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To compare variance in the cost of pharmaceuticals attributable to demographic variables with variance explained by plan characteristics, using prescription claims data within various therapeutic categories, and to examine differences in average cost of pharmaceuticals among demographic variables after controlling for covariates.


Retrospective, cross-sectional study.

Data Collection:

Data for this study were obtained from 1996 prescription claims information for the commercial population administered by a Rhode Island-based pharmacy benefit management (PBM) company. Six therapeutic categories with the highest expenditures were analyzed. Information on claims for six drug categories was extracted using database management software. Statistical analyses using multiple regression and analysis of covariance were carried out.


Plan characteristics outperformed demographic variables sixteenfold for all drug categories combined in explaining variance in cost of pharmaceuticals among plan enrollees. Average cost of pharmaceuticals differed among demographic variables such as age, gender, location, and place of employment after controlling for average wholesale price and days supply.


The results obtained in this study have practical significance in the determination of capitation rates when utilization history of prospective members is not available. In this situation, managed care organizations (MCOs) or PBMs may have to set capitation rates based solely on eligibility data. Significant differences in average drug costs among the members based on place of employment suggest that benefit managers should consider differentiating capitation rates according to their clients' businesses. Finally, the data from this study indicated that commercial members residing in Tennessee had the lowest average cost of pharmaceuticals among all states evaluated. The fact that one PBM manages more than 80% of the TennCare prescription program along with a significant commercial client base suggests that a "spillover effect" may exist.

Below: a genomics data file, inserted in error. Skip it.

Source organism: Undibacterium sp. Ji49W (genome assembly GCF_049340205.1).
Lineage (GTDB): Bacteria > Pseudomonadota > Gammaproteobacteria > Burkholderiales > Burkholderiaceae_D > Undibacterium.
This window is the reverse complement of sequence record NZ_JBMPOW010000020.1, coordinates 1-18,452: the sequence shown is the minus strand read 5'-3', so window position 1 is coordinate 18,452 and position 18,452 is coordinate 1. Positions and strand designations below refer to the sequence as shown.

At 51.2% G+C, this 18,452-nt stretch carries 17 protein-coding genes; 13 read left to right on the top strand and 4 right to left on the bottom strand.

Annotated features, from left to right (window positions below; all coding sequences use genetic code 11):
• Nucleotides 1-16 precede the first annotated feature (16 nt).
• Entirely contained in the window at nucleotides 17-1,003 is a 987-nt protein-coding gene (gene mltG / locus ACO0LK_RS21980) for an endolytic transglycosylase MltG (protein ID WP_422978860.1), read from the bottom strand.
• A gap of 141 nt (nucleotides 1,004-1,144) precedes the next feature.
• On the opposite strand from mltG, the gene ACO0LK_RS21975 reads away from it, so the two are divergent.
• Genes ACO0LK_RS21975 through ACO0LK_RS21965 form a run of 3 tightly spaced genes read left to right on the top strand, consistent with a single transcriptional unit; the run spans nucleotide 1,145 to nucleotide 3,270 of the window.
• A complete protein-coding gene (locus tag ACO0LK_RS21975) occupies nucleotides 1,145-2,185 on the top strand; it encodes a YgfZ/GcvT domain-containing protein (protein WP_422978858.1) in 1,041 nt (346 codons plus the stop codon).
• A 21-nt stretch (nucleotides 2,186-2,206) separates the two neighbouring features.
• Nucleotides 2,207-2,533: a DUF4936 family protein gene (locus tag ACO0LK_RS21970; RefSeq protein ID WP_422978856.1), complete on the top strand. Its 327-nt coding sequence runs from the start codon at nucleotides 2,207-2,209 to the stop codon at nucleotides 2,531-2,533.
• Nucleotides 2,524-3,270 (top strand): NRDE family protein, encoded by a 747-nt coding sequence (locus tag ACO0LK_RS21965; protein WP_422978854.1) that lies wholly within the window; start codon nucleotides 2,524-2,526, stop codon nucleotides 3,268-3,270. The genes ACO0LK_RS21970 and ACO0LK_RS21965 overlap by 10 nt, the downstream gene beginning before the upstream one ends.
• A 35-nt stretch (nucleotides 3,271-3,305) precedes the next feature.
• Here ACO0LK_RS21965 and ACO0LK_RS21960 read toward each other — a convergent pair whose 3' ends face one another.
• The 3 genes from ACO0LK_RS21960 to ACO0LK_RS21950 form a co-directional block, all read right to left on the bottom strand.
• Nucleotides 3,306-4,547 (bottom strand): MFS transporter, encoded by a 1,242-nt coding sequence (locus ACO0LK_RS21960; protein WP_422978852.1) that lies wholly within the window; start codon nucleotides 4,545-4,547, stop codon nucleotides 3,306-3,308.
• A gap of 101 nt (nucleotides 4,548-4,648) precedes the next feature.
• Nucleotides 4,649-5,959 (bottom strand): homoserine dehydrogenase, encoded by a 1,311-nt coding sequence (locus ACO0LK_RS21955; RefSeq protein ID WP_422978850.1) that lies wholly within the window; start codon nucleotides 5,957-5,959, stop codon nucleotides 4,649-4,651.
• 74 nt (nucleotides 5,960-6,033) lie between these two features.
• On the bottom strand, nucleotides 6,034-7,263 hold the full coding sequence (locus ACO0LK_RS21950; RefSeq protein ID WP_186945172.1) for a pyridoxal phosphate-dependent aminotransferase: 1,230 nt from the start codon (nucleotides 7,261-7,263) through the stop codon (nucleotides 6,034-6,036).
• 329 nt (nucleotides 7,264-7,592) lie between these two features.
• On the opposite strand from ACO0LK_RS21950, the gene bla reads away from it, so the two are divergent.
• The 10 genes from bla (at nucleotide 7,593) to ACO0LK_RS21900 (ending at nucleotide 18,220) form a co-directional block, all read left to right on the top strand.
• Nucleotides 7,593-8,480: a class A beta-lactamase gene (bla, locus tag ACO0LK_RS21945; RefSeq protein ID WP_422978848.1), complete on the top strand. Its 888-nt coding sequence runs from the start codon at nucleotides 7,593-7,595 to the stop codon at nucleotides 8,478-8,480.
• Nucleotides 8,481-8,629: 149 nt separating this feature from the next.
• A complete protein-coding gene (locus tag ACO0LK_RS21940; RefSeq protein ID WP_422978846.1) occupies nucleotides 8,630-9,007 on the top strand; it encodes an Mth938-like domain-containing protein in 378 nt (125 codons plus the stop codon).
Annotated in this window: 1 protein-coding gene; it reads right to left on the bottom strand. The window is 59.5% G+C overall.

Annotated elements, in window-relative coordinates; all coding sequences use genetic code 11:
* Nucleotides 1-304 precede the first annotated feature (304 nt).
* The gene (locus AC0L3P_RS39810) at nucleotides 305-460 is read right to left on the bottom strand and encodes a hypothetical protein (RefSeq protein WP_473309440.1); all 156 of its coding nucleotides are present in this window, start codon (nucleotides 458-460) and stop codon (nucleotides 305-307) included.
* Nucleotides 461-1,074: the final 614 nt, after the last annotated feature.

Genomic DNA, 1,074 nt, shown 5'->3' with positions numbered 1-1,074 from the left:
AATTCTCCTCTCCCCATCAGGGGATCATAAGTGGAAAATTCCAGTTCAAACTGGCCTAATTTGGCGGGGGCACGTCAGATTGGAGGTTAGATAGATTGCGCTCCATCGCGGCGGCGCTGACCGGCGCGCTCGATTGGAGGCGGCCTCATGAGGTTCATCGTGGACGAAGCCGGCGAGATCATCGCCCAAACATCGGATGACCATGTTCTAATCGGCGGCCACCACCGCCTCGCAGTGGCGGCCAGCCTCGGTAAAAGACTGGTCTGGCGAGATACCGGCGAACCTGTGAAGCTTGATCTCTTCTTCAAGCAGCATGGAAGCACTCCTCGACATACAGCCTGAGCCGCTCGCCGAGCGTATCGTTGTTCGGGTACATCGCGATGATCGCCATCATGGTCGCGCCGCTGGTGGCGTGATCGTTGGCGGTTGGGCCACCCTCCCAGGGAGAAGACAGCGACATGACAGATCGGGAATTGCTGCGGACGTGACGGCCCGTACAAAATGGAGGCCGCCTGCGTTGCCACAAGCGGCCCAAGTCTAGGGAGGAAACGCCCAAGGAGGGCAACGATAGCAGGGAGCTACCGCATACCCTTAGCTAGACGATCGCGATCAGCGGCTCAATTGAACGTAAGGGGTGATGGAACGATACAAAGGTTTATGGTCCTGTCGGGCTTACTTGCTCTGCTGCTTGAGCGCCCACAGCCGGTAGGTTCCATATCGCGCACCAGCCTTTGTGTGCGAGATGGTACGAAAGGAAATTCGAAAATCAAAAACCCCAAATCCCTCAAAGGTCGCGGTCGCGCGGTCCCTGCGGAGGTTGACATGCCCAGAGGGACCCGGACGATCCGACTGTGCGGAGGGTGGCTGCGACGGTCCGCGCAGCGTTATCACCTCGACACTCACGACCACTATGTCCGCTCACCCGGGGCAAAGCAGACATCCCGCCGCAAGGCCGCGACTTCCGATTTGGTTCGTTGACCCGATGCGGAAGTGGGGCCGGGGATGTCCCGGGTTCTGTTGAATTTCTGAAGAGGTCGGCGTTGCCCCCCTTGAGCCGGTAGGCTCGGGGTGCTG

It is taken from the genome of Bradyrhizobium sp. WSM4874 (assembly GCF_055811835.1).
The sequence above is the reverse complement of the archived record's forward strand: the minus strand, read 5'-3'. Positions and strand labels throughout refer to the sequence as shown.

Publisher Statement

For non-commercial academic use only.


Soyal R. Momin was a graduate student in the Department of Applied Pharmaceutical Sciences while this study was conducted. E. Paul Larrat and David P. Lipson were professors in the Department of Applied Pharmaceutical Sciences. Lisa L. Harlow was in the Department of Psychology.